Testimony of the Rev. Rob Hardies on the Federal Marriage Amendment
June 18, 2004
My name is Robert Hardies and I'm the senior minister of All Souls Church, Unitarian here in Washington, DC. The Unitarian Universalist Association of Congregations unequivocally supports same sex marriage, and for many years, now, our ministers have blessed same sex unions with the same rituals as heterosexual marriages.
It's my belief that the church's calling is to bless ALL that is holy. And what is more holy than the mutual love between two human beings? We affirm that the nurturing and fulfilling love that same sex couples find in their relationships is, indeed, one of the innumerable expressions of God's love.
But I want to do something a little different this morning, and put a human face on this issue for a moment. A few months ago at All Souls Church we celebrated the 40th anniversary of two members of our congregation, Steve and Barbara. For Steve and Barbara, 40 years was no small milestone. You see, Steve is white and Barbara is black and when they tried to get married 40 years ago in the state of Virginia they were told they couldn't. They were told that a white person marrying a black person "violated the sanctity of marriage," not to mention the state's anti-miscegenation law.
Steve and Barbara - like so many couples back then - had to cross over the state line into the District of Columbia in order to get married. Pretty soon they moved to the District so as not to be rousted out of bed and arrested like other interracial couples were. When Steve and Barbara watch TV and see gay couples travel to other jurisdictions to obtain a marriage license, they can relate. They see in this struggle a parallel with their own efforts to have their love for one another recognized by the state.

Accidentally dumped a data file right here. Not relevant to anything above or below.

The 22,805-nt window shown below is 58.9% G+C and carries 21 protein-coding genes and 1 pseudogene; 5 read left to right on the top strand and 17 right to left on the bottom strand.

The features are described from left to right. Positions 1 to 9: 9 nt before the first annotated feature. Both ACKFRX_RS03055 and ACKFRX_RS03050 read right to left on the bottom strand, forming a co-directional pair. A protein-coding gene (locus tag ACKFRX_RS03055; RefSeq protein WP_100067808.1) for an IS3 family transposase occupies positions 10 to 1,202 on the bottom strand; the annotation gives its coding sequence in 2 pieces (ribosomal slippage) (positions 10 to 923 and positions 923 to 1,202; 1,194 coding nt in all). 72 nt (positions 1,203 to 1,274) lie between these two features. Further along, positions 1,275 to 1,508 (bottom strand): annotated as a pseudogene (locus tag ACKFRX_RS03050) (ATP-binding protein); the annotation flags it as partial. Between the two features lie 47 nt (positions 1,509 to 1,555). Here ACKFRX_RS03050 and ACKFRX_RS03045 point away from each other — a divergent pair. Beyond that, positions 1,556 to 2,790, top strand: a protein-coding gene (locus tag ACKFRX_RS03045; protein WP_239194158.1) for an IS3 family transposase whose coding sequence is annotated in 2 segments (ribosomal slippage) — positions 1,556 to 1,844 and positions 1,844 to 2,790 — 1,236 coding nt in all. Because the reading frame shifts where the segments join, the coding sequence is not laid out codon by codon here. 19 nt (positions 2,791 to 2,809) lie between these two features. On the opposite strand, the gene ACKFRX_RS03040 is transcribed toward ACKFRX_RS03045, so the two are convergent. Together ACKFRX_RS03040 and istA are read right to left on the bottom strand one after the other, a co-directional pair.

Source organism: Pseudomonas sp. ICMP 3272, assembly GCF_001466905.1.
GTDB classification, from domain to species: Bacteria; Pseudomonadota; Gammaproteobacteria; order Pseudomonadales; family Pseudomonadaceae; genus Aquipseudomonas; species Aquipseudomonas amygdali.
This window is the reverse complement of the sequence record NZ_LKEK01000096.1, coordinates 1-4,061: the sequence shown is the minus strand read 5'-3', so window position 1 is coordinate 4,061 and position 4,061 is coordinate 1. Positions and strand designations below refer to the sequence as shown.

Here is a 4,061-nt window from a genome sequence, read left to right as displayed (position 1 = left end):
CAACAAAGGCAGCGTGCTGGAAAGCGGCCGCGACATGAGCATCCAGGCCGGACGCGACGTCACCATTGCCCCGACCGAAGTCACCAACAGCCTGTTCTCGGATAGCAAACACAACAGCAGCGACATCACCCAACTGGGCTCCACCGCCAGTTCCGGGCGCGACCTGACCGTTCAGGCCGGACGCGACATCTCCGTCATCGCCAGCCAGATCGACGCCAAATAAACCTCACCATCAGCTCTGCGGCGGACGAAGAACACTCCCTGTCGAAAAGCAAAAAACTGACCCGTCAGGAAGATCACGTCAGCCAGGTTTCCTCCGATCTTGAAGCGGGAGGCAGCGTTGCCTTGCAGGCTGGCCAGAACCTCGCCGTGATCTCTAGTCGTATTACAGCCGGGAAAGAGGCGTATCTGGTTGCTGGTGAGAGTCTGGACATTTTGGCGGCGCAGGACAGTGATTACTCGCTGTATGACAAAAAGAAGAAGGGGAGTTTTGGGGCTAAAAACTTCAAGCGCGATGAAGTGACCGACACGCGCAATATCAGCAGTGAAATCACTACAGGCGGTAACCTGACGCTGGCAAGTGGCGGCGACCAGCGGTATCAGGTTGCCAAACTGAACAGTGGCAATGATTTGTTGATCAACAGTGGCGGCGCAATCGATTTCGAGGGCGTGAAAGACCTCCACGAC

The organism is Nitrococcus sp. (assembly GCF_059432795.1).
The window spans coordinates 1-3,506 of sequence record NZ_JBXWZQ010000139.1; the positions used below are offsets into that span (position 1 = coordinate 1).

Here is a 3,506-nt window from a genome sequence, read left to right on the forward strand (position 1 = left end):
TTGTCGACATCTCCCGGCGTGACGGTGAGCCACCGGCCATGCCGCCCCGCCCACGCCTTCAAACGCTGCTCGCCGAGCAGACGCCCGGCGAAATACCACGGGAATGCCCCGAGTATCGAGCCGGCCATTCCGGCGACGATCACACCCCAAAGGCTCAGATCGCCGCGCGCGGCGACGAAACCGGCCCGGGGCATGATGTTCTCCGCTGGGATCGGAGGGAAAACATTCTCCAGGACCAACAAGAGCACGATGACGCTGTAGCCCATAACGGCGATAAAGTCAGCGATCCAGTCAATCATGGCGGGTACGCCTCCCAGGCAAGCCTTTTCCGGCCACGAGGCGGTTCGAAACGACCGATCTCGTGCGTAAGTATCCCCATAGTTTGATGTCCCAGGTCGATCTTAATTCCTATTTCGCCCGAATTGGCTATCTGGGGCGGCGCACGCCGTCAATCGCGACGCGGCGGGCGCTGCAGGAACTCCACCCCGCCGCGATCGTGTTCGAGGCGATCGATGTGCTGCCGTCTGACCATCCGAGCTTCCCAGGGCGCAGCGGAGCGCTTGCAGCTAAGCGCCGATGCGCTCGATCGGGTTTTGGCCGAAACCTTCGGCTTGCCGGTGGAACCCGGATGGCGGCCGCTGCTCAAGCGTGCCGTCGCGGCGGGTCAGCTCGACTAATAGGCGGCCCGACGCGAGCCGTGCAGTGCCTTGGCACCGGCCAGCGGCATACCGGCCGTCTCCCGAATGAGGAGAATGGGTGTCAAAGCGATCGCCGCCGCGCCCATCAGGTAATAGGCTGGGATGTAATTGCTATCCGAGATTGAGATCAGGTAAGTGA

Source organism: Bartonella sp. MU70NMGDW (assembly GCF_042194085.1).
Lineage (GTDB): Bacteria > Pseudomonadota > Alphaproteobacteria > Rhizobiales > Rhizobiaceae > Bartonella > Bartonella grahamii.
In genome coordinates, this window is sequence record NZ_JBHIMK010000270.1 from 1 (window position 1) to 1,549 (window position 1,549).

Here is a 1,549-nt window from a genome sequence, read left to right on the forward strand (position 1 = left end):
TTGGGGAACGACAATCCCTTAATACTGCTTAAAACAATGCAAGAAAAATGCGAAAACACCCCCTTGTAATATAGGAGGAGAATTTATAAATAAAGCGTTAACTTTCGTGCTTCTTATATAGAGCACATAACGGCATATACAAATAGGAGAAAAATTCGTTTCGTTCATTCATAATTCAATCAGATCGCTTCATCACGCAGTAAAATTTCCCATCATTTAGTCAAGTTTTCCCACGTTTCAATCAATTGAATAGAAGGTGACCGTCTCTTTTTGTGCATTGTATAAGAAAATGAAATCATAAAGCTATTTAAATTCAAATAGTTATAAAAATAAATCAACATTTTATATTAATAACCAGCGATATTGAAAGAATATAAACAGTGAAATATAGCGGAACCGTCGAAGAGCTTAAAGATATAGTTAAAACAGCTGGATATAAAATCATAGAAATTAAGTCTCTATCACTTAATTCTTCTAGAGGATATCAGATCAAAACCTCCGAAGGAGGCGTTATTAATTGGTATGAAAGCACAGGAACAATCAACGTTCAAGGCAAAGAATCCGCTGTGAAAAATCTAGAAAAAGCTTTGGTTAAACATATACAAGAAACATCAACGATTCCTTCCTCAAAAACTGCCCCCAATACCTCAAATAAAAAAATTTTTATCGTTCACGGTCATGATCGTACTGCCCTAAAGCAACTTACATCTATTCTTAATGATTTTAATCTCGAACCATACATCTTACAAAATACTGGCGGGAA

Kevin and Paul are another couple in my church. They're celebrating a milestone, too. Last month they welcomed their adopted baby girl into their home, and a few Sundays ago they brought her to church for the first time. Well, you should've seen the crowd that surrounded them after service. Dozens of would-be aunts and uncles gathered around, clamoring to hold the little newborn. Kevin and Paul are thankful for the love and support of our church community, because the state still doesn't recognize their relationship as legitimate.
When I look at Steve and Barbara and Kevin and Paul, and reflect on the struggles they've had to build their families, I'm reminded that- so often - the human heart is a better judge of love than either the church or the state.
Finally, let me say this: For all the talk about the separation of church and state, there is one thing that politicians and preachers have in common. Something we both do very well. And it's not something that either of us should be proud of.
History shows that leaders in both religion and politics have a dangerous tendency to exploit people's fear, prejudice and hatred, for their own gain. This moral failing can be found among all political parties and all faiths.
I don't want to impugn the integrity of any particular sponsor of this legislation, because I KNOW people of good faith differ on the issue of gay marriage. I know because some of them are my parishioners, and in the privacy of my church study, I've helped them struggle to find moral clarity on this issue.
But I know something else. There is not anyone in this room or on this Hill, who, if they examined their hearts closely, can deny that the introduction of the Federal Marriage Amendment during a presidential election year is anything but a politically motivated effort to pit society against a particular group of people.
Now, you'll say to me, "Well, Rob, that's politics." In Washington we call proposals like this "tossing red meat to your base." Right? Everyone energizes their base with legislation that excites their passions and gets them out to the polls. But when that red meat is another human being - and their worth and dignity and love - then the stakes become much higher, and what politics calls "energizing your base" is called something else from the perspective of nearly every world religion. It's called a sin. Denigrating a human being for selfish gain is a sin.
And that's why so many religious—no matter what we believe about gay marriage—nonetheless oppose this amendment. Let's not enshrine this sin in the Constitution of the United States of America.
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